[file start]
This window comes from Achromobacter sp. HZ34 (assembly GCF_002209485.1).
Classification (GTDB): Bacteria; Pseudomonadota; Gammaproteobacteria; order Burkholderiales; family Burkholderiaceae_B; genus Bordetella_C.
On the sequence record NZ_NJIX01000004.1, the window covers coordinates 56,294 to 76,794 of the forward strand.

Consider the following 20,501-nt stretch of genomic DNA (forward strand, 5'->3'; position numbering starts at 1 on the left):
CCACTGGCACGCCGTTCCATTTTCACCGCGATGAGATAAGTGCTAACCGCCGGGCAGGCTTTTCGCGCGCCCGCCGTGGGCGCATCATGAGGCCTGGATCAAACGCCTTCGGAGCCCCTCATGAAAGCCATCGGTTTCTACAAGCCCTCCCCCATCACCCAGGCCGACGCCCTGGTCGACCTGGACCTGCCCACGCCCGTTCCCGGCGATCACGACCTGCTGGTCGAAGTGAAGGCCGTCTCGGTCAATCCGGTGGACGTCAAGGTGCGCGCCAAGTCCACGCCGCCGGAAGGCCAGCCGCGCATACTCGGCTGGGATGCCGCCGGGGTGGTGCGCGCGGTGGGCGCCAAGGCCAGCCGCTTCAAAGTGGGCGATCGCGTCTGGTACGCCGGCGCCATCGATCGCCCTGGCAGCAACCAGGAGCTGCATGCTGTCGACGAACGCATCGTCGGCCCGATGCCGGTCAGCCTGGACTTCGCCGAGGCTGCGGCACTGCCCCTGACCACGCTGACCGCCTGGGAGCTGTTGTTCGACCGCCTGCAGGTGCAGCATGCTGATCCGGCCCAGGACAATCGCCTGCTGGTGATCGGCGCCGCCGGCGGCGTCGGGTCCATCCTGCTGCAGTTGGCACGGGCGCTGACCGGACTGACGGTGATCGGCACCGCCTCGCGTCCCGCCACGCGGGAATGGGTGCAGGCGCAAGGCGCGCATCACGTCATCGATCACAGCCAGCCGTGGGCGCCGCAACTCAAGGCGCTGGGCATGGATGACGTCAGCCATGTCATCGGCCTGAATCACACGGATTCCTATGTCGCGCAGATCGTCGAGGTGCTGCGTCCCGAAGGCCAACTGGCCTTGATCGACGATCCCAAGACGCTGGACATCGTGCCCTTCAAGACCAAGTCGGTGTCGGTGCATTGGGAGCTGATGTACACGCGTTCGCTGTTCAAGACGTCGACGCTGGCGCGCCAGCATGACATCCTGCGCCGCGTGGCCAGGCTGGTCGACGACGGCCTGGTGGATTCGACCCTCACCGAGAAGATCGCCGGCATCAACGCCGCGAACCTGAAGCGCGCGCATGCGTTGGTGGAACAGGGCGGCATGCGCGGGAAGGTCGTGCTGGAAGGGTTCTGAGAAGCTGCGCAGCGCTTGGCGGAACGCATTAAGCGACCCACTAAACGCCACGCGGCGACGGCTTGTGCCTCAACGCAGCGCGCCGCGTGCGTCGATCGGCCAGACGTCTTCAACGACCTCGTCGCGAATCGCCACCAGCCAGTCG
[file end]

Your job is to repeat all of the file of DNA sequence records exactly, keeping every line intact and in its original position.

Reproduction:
This window comes from Achromobacter sp. HZ34 (assembly GCF_002209485.1).
Classification (GTDB): Bacteria; Pseudomonadota; Gammaproteobacteria; order Burkholderiales; family Burkholderiaceae_B; genus Bordetella_C.
On the sequence record NZ_NJIX01000004.1, the window covers coordinates 56,294 to 76,794 of the forward strand.

Consider the following 20,501-nt stretch of genomic DNA (forward strand, 5'->3'; position numbering starts at 1 on the left):
CCACTGGCACGCCGTTCCATTTTCACCGCGATGAGATAAGTGCTAACCGCCGGGCAGGCTTTTCGCGCGCCCGCCGTGGGCGCATCATGAGGCCTGGATCAAACGCCTTCGGAGCCCCTCATGAAAGCCATCGGTTTCTACAAGCCCTCCCCCATCACCCAGGCCGACGCCCTGGTCGACCTGGACCTGCCCACGCCCGTTCCCGGCGATCACGACCTGCTGGTCGAAGTGAAGGCCGTCTCGGTCAATCCGGTGGACGTCAAGGTGCGCGCCAAGTCCACGCCGCCGGAAGGCCAGCCGCGCATACTCGGCTGGGATGCCGCCGGGGTGGTGCGCGCGGTGGGCGCCAAGGCCAGCCGCTTCAAAGTGGGCGATCGCGTCTGGTACGCCGGCGCCATCGATCGCCCTGGCAGCAACCAGGAGCTGCATGCTGTCGACGAACGCATCGTCGGCCCGATGCCGGTCAGCCTGGACTTCGCCGAGGCTGCGGCACTGCCCCTGACCACGCTGACCGCCTGGGAGCTGTTGTTCGACCGCCTGCAGGTGCAGCATGCTGATCCGGCCCAGGACAATCGCCTGCTGGTGATCGGCGCCGCCGGCGGCGTCGGGTCCATCCTGCTGCAGTTGGCACGGGCGCTGACCGGACTGACGGTGATCGGCACCGCCTCGCGTCCCGCCACGCGGGAATGGGTGCAGGCGCAAGGCGCGCATCACGTCATCGATCACAGCCAGCCGTGGGCGCCGCAACTCAAGGCGCTGGGCATGGATGACGTCAGCCATGTCATCGGCCTGAATCACACGGATTCCTATGTCGCGCAGATCGTCGAGGTGCTGCGTCCCGAAGGCCAACTGGCCTTGATCGACGATCCCAAGACGCTGGACATCGTGCCCTTCAAGACCAAGTCGGTGTCGGTGCATTGGGAGCTGATGTACACGCGTTCGCTGTTCAAGACGTCGACGCTGGCGCGCCAGCATGACATCCTGCGCCGCGTGGCCAGGCTGGTCGACGACGGCCTGGTGGATTCGACCCTCACCGAGAAGATCGCCGGCATCAACGCCGCGAACCTGAAGCGCGCGCATGCGTTGGTGGAACAGGGCGGCATGCGCGGGAAGGTCGTGCTGGAAGGGTTCTGAGAAGCTGCGCAGCGCTTGGCGGAACGCATTAAGCGACCCACTAAACGCCACGCGGCGACGGCTTGTGCCTCAACGCAGCGCGCCGCGTGCGTCGATCGGCCAGACGTCTTCAACGACCTCGTCGCGAATCGCCACCAGCCAGTCG